Robust conversion of marrow cells to skeletal muscle with formation of marrow-derived muscle cell colonies: A multifactorial process

Mehrdad Abedi, Deborah A. Greer, Gerald A. Colvin, Delia A. Demers, Mark S. Dooner, Jasha A. Harpel, Heinz Ulrich Weier, Jean Francois Lambert, P. J. Quesenberry

Research output: Contribution to journalArticle

36 Citations (Scopus)

Abstract

Objective Murine marrow cells are capable of repopulating skeletal muscle fibers. A point of concern has been the "robustness" of such conversions. We have investigated the impact of type of cell delivery, muscle injury, nature of delivered cell, and stem cell mobilizations on marrow-to-muscle conversion. Methods We transplanted green fluorescence protein (GFP)-transgenic marrow into irradiated C57BL/6 mice and then injured anterior tibialis muscle by cardiotoxin. One month after injury, sections were analyzed by standard and deconvolutional microscopy for expression of muscle and hematopoietic markers. Results Irradiation was essential to conversion, although whether by injury or induction of chimerism is not clear. Cardiotoxin- and, to a lesser extent, PBS-injected muscles showed significant number of GFP + muscle fibers, while uninjected muscles showed only rare GFP + cells. Marrow conversion to muscle was increased by two cycles of G-CSF mobilization and to a lesser extent by G-CSF and steel or GM-CSF. Transplantation of female GFP to male C57BL/6 and GFP to ROSA26 mice showed fusion of donor cells to recipient muscle. High numbers of donor-derived muscle colonies and up to 12% GFP+ muscle cells were seen after mobilization or direct injection. These levels of donor muscle chimerism approach levels that could be clinically significant in developing strategies for the treatment of muscular dystrophies. Conclusion In summary, the conversion of marrow to skeletal muscle cells is based on cell fusion and is critically dependent on injury. This conversion is also numerically significant and increases with mobilization.

Original languageEnglish (US)
Pages (from-to)426-434
Number of pages9
JournalExperimental Hematology
Volume32
Issue number5
DOIs
StatePublished - May 2004
Externally publishedYes

Fingerprint

Muscle Cells
Skeletal Muscle
Bone Marrow
Muscles
Fluorescence
Cardiotoxins
Chimerism
Cell Fusion
Wounds and Injuries
Granulocyte Colony-Stimulating Factor
Proteins
Hematopoietic Stem Cell Mobilization
Muscle Proteins
Muscular Dystrophies
Steel
Skeletal Muscle Fibers
Granulocyte-Macrophage Colony-Stimulating Factor
Inbred C57BL Mouse
Microscopy
Transplantation

ASJC Scopus subject areas

  • Cancer Research
  • Cell Biology
  • Genetics
  • Hematology
  • Oncology
  • Transplantation

Cite this

Robust conversion of marrow cells to skeletal muscle with formation of marrow-derived muscle cell colonies : A multifactorial process. / Abedi, Mehrdad; Greer, Deborah A.; Colvin, Gerald A.; Demers, Delia A.; Dooner, Mark S.; Harpel, Jasha A.; Weier, Heinz Ulrich; Lambert, Jean Francois; Quesenberry, P. J.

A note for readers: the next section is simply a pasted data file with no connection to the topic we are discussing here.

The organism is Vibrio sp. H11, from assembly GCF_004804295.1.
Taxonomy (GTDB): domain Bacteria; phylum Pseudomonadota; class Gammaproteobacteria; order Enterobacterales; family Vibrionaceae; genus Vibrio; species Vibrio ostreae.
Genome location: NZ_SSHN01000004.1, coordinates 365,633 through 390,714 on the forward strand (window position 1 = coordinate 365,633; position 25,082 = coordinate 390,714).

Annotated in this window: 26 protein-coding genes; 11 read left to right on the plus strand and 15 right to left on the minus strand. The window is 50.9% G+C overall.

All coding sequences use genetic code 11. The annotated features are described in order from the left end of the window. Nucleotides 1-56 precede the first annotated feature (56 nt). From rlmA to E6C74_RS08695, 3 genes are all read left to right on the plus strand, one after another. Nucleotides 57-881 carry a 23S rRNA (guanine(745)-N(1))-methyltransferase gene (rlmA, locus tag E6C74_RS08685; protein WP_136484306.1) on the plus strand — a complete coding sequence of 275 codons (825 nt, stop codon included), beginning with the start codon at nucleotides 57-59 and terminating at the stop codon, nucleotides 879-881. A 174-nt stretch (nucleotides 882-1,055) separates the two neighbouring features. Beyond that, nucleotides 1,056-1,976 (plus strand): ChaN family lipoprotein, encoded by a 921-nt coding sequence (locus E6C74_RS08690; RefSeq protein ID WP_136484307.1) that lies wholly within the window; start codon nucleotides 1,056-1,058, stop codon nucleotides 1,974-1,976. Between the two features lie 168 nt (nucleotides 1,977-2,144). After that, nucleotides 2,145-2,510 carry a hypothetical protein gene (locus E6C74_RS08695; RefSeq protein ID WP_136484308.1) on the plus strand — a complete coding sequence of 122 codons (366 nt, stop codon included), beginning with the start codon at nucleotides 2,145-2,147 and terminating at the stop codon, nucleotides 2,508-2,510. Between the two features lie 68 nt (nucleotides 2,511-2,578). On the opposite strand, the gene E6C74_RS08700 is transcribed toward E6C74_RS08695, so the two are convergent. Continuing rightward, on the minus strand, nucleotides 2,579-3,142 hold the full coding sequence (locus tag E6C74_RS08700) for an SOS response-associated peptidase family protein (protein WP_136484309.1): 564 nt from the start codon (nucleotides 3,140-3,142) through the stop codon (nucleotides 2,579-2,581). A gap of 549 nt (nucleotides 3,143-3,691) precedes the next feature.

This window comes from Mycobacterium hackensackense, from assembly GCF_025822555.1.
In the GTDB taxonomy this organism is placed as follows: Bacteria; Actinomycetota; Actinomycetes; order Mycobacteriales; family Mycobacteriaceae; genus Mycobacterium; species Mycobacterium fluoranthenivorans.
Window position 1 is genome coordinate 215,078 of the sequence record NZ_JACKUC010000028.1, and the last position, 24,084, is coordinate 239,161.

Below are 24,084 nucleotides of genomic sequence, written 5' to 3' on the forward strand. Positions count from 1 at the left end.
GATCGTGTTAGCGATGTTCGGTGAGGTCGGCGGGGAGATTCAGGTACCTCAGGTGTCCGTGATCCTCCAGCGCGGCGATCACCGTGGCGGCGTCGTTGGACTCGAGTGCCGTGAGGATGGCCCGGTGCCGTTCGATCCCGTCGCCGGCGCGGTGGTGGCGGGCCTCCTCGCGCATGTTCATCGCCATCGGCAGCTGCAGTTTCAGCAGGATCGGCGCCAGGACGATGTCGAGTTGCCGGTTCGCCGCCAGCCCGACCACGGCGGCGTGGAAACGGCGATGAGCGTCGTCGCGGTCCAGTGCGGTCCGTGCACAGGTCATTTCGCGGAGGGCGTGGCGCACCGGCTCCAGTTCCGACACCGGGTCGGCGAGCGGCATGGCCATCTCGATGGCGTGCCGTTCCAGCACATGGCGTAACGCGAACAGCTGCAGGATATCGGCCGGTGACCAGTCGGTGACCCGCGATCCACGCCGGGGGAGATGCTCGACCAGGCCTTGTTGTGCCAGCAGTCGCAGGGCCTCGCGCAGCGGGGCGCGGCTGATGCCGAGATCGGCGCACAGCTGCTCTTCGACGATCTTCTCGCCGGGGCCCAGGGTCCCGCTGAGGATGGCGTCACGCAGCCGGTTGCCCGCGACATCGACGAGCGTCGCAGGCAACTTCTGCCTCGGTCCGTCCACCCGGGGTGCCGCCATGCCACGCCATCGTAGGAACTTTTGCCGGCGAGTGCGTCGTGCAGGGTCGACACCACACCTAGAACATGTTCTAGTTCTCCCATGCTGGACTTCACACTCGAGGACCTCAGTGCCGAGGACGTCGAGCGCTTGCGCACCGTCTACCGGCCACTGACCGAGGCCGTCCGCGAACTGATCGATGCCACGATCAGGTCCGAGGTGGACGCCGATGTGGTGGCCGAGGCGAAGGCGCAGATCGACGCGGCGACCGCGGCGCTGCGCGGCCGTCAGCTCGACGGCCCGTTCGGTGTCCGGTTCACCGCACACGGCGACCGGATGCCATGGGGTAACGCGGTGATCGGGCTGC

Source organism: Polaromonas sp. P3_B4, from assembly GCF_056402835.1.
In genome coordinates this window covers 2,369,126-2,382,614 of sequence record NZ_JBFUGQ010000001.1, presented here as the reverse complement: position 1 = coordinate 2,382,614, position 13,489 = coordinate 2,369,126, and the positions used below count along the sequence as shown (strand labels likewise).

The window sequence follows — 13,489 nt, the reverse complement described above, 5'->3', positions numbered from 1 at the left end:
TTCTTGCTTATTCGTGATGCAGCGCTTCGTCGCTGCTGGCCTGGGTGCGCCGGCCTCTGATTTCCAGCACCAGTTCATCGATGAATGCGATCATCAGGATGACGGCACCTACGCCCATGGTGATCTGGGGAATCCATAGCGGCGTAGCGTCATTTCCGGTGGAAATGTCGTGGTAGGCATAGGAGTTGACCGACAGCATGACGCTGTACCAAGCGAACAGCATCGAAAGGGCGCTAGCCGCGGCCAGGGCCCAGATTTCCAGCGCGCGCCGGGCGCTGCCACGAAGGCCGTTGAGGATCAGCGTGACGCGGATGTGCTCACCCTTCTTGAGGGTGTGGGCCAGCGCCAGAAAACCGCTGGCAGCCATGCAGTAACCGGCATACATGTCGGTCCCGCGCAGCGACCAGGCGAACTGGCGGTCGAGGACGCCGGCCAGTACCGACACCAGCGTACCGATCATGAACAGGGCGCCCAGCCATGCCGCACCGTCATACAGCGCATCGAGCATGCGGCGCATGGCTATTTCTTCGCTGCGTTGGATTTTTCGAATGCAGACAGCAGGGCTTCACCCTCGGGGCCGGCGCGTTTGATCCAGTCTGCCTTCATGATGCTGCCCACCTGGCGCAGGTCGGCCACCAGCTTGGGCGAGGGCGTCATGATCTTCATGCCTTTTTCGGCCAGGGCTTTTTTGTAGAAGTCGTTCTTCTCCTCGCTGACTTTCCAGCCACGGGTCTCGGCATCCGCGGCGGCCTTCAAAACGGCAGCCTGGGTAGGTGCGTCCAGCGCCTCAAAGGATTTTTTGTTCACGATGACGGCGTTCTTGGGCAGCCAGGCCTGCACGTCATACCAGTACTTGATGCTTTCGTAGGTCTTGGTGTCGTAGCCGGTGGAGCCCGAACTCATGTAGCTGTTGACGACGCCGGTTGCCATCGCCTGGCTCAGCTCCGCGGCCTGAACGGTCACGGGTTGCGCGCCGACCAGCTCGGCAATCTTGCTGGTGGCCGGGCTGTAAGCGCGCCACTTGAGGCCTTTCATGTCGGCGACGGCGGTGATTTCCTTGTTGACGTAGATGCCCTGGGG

In: Experimental Hematology, Vol. 32, No. 5, 05.2004, p. 426-434.

Research output: Contribution to journalArticle

Abedi, M, Greer, DA, Colvin, GA, Demers, DA, Dooner, MS, Harpel, JA, Weier, HU, Lambert, JF & Quesenberry, PJ 2004, 'Robust conversion of marrow cells to skeletal muscle with formation of marrow-derived muscle cell colonies: A multifactorial process', Experimental Hematology, vol. 32, no. 5, pp. 426-434. https://doi.org/10.1016/j.exphem.2004.02.007
Abedi, Mehrdad ; Greer, Deborah A. ; Colvin, Gerald A. ; Demers, Delia A. ; Dooner, Mark S. ; Harpel, Jasha A. ; Weier, Heinz Ulrich ; Lambert, Jean Francois ; Quesenberry, P. J. / Robust conversion of marrow cells to skeletal muscle with formation of marrow-derived muscle cell colonies : A multifactorial process. In: Experimental Hematology. 2004 ; Vol. 32, No. 5. pp. 426-434.
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AU - Demers, Delia A.

AU - Dooner, Mark S.

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AU - Weier, Heinz Ulrich

AU - Lambert, Jean Francois

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N2 - Objective Murine marrow cells are capable of repopulating skeletal muscle fibers. A point of concern has been the "robustness" of such conversions. We have investigated the impact of type of cell delivery, muscle injury, nature of delivered cell, and stem cell mobilizations on marrow-to-muscle conversion. Methods We transplanted green fluorescence protein (GFP)-transgenic marrow into irradiated C57BL/6 mice and then injured anterior tibialis muscle by cardiotoxin. One month after injury, sections were analyzed by standard and deconvolutional microscopy for expression of muscle and hematopoietic markers. Results Irradiation was essential to conversion, although whether by injury or induction of chimerism is not clear. Cardiotoxin- and, to a lesser extent, PBS-injected muscles showed significant number of GFP + muscle fibers, while uninjected muscles showed only rare GFP + cells. Marrow conversion to muscle was increased by two cycles of G-CSF mobilization and to a lesser extent by G-CSF and steel or GM-CSF. Transplantation of female GFP to male C57BL/6 and GFP to ROSA26 mice showed fusion of donor cells to recipient muscle. High numbers of donor-derived muscle colonies and up to 12% GFP+ muscle cells were seen after mobilization or direct injection. These levels of donor muscle chimerism approach levels that could be clinically significant in developing strategies for the treatment of muscular dystrophies. Conclusion In summary, the conversion of marrow to skeletal muscle cells is based on cell fusion and is critically dependent on injury. This conversion is also numerically significant and increases with mobilization.

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